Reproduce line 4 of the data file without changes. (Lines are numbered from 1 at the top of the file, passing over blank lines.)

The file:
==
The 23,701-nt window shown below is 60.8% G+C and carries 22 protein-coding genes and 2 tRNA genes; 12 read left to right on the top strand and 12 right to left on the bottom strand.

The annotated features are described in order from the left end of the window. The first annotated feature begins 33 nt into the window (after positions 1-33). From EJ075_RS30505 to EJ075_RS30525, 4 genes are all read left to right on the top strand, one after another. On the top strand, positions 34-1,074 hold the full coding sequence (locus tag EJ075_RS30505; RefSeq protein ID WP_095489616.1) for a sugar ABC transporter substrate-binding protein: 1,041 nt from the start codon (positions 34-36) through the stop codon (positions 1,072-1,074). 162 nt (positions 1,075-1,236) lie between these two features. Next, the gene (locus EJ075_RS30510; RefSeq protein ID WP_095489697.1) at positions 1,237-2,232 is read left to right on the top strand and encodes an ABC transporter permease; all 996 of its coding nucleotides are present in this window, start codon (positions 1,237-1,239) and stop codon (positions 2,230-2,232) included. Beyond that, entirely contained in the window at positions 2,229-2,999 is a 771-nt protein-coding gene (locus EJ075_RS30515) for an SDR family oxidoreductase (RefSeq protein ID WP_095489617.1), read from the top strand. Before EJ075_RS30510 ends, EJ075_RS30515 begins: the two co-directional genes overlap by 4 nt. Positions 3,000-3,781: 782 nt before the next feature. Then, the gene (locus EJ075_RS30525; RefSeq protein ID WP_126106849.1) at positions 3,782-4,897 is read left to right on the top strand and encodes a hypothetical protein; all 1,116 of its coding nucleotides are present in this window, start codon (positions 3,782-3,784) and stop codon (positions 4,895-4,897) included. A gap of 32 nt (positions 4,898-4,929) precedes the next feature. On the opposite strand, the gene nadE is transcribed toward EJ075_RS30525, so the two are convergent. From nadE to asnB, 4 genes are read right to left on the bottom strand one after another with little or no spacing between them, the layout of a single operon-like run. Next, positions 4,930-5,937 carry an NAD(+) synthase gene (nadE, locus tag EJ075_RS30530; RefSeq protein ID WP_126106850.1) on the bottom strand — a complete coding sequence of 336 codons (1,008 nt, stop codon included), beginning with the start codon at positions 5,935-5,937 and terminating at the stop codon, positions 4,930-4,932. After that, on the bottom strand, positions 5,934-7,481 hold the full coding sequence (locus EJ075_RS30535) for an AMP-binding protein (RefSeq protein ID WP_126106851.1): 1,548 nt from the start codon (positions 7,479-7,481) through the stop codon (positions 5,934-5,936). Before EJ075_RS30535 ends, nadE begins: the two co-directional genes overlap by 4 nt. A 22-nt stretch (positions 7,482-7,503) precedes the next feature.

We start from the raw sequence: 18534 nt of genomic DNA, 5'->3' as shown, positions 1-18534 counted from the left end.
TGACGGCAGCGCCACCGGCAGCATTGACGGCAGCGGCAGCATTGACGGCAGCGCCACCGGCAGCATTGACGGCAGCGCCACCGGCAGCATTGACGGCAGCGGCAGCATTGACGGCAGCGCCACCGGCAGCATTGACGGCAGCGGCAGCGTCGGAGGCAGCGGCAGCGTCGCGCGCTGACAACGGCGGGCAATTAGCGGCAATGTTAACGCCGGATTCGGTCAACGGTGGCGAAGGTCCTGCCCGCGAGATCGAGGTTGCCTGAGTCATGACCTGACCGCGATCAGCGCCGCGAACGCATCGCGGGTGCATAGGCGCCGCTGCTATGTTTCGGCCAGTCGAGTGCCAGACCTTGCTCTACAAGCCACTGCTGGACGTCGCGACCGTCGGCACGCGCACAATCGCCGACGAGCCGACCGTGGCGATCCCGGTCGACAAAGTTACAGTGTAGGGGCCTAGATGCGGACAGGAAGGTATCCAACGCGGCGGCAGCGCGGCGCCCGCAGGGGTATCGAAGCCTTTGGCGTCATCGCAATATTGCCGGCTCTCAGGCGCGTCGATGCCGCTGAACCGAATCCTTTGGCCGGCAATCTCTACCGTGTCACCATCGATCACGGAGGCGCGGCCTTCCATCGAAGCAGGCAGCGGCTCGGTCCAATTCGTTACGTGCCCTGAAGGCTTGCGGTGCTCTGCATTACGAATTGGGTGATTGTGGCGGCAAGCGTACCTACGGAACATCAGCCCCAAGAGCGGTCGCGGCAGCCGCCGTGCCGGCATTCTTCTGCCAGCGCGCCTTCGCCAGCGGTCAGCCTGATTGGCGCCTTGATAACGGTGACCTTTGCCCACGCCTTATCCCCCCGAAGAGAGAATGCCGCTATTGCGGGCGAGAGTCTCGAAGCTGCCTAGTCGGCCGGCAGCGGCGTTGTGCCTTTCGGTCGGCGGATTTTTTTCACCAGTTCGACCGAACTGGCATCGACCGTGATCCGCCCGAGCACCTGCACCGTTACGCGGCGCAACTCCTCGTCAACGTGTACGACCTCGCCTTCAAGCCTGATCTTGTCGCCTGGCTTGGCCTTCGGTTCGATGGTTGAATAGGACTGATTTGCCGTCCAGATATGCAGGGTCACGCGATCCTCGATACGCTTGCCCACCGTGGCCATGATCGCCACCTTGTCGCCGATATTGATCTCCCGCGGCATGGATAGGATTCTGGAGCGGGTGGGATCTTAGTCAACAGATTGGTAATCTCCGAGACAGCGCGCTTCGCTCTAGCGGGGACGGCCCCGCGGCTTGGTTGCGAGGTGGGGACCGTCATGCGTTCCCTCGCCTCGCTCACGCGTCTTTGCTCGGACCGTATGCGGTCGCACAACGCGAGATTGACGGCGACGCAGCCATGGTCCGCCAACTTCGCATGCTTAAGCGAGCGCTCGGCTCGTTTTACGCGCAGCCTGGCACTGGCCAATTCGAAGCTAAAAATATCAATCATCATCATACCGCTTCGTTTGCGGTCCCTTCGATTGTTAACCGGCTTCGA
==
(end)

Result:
TGACGGCAGCGCCACCGGCAGCATTGACGGCAGCGGCAGCATTGACGGCAGCGCCACCGGCAGCATTGACGGCAGCGCCACCGGCAGCATTGACGGCAGCGGCAGCATTGACGGCAGCGCCACCGGCAGCATTGACGGCAGCGGCAGCGTCGGAGGCAGCGGCAGCGTCGCGCGCTGACAACGGCGGGCAATTAGCGGCAATGTTAACGCCGGATTCGGTCAACGGTGGCGAAGGTCCTGCCCGCGAGATCGAGGTTGCCTGAGTCATGACCTGACCGCGATCAGCGCCGCGAACGCATCGCGGGTGCATAGGCGCCGCTGCTATGTTTCGGCCAGTCGAGTGCCAGACCTTGCTCTACAAGCCACTGCTGGACGTCGCGACCGTCGGCACGCGCACAATCGCCGACGAGCCGACCGTGGCGATCCCGGTCGACAAAGTTACAGTGTAGGGGCCTAGATGCGGACAGGAAGGTATCCAACGCGGCGGCAGCGCGGCGCCCGCAGGGGTATCGAAGCCTTTGGCGTCATCGCAATATTGCCGGCTCTCAGGCGCGTCGATGCCGCTGAACCGAATCCTTTGGCCGGCAATCTCTACCGTGTCACCATCGATCACGGAGGCGCGGCCTTCCATCGAAGCAGGCAGCGGCTCGGTCCAATTCGTTACGTGCCCTGAAGGCTTGCGGTGCTCTGCATTACGAATTGGGTGATTGTGGCGGCAAGCGTACCTACGGAACATCAGCCCCAAGAGCGGTCGCGGCAGCCGCCGTGCCGGCATTCTTCTGCCAGCGCGCCTTCGCCAGCGGTCAGCCTGATTGGCGCCTTGATAACGGTGACCTTTGCCCACGCCTTATCCCCCCGAAGAGAGAATGCCGCTATTGCGGGCGAGAGTCTCGAAGCTGCCTAGTCGGCCGGCAGCGGCGTTGTGCCTTTCGGTCGGCGGATTTTTTTCACCAGTTCGACCGAACTGGCATCGACCGTGATCCGCCCGAGCACCTGCACCGTTACGCGGCGCAACTCCTCGTCAACGTGTACGACCTCGCCTTCAAGCCTGATCTTGTCGCCTGGCTTGGCCTTCGGTTCGATGGTTGAATAGGACTGATTTGCCGTCCAGATATGCAGGGTCACGCGATCCTCGATACGCTTGCCCACCGTGGCCATGATCGCCACCTTGTCGCCGATATTGATCTCCCGCGGCATGGATAGGATTCTGGAGCGGGTGGGATCTTAGTCAACAGATTGGTAATCTCCGAGACAGCGCGCTTCGCTCTAGCGGGGACGGCCCCGCGGCTTGGTTGCGAGGTGGGGACCGTCATGCGTTCCCTCGCCTCGCTCACGCGTCTTTGCTCGGACCGTATGCGGTCGCACAACGCGAGATTGACGGCGACGCAGCCATGGTCCGCCAACTTCGCATGCTTAAGCGAGCGCTCGGCTCGTTTTACGCGCAGCCTGGCACTGGCCAATTCGAAGCTAAAAATATCAATCATCATCATACCGCTTCGTTTGCGGTCCCTTCGATTGTTAACCGGCTTCGA